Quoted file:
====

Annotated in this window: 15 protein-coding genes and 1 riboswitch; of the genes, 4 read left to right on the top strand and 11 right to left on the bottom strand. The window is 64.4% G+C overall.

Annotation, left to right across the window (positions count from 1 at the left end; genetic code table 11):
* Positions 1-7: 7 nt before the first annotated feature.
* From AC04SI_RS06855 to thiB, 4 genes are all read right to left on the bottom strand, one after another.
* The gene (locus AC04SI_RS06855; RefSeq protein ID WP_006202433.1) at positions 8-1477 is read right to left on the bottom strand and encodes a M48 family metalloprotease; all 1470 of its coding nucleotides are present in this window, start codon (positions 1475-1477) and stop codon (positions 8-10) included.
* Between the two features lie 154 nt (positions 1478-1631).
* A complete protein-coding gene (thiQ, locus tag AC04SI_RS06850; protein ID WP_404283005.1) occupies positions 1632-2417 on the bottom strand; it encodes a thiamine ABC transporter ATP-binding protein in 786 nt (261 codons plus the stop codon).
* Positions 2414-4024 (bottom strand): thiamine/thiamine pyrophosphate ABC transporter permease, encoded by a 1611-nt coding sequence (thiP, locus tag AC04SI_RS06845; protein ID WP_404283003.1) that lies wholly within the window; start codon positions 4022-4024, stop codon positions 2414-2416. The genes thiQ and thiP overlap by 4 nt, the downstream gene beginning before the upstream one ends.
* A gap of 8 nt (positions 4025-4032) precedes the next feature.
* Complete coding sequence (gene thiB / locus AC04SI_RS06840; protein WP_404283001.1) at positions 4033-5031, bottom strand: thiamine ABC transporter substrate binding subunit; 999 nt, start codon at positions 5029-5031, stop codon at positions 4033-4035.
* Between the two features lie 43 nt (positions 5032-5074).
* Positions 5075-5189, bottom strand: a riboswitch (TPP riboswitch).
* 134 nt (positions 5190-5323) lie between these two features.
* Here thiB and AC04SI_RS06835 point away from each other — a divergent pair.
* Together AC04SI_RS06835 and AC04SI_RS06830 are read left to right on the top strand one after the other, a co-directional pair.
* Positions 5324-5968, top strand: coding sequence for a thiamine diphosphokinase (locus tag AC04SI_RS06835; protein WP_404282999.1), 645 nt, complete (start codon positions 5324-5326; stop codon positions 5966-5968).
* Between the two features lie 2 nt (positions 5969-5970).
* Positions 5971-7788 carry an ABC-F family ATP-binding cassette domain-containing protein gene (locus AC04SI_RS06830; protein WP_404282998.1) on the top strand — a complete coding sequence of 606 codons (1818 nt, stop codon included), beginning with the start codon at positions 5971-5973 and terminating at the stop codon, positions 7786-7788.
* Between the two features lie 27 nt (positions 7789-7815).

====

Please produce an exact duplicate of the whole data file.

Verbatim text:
Annotated in this window: 15 protein-coding genes and 1 riboswitch; of the genes, 4 read left to right on the top strand and 11 right to left on the bottom strand. The window is 64.4% G+C overall.

Annotation, left to right across the window (positions count from 1 at the left end; genetic code table 11):
* Positions 1-7: 7 nt before the first annotated feature.
* From AC04SI_RS06855 to thiB, 4 genes are all read right to left on the bottom strand, one after another.
* The gene (locus AC04SI_RS06855; RefSeq protein ID WP_006202433.1) at positions 8-1477 is read right to left on the bottom strand and encodes a M48 family metalloprotease; all 1470 of its coding nucleotides are present in this window, start codon (positions 1475-1477) and stop codon (positions 8-10) included.
* Between the two features lie 154 nt (positions 1478-1631).
* A complete protein-coding gene (thiQ, locus tag AC04SI_RS06850; protein ID WP_404283005.1) occupies positions 1632-2417 on the bottom strand; it encodes a thiamine ABC transporter ATP-binding protein in 786 nt (261 codons plus the stop codon).
* Positions 2414-4024 (bottom strand): thiamine/thiamine pyrophosphate ABC transporter permease, encoded by a 1611-nt coding sequence (thiP, locus tag AC04SI_RS06845; protein ID WP_404283003.1) that lies wholly within the window; start codon positions 4022-4024, stop codon positions 2414-2416. The genes thiQ and thiP overlap by 4 nt, the downstream gene beginning before the upstream one ends.
* A gap of 8 nt (positions 4025-4032) precedes the next feature.
* Complete coding sequence (gene thiB / locus AC04SI_RS06840; protein WP_404283001.1) at positions 4033-5031, bottom strand: thiamine ABC transporter substrate binding subunit; 999 nt, start codon at positions 5029-5031, stop codon at positions 4033-4035.
* Between the two features lie 43 nt (positions 5032-5074).
* Positions 5075-5189, bottom strand: a riboswitch (TPP riboswitch).
* 134 nt (positions 5190-5323) lie between these two features.
* Here thiB and AC04SI_RS06835 point away from each other — a divergent pair.
* Together AC04SI_RS06835 and AC04SI_RS06830 are read left to right on the top strand one after the other, a co-directional pair.
* Positions 5324-5968, top strand: coding sequence for a thiamine diphosphokinase (locus tag AC04SI_RS06835; protein WP_404282999.1), 645 nt, complete (start codon positions 5324-5326; stop codon positions 5966-5968).
* Between the two features lie 2 nt (positions 5969-5970).
* Positions 5971-7788 carry an ABC-F family ATP-binding cassette domain-containing protein gene (locus AC04SI_RS06830; protein WP_404282998.1) on the top strand — a complete coding sequence of 606 codons (1818 nt, stop codon included), beginning with the start codon at positions 5971-5973 and terminating at the stop codon, positions 7786-7788.
* Between the two features lie 27 nt (positions 7789-7815).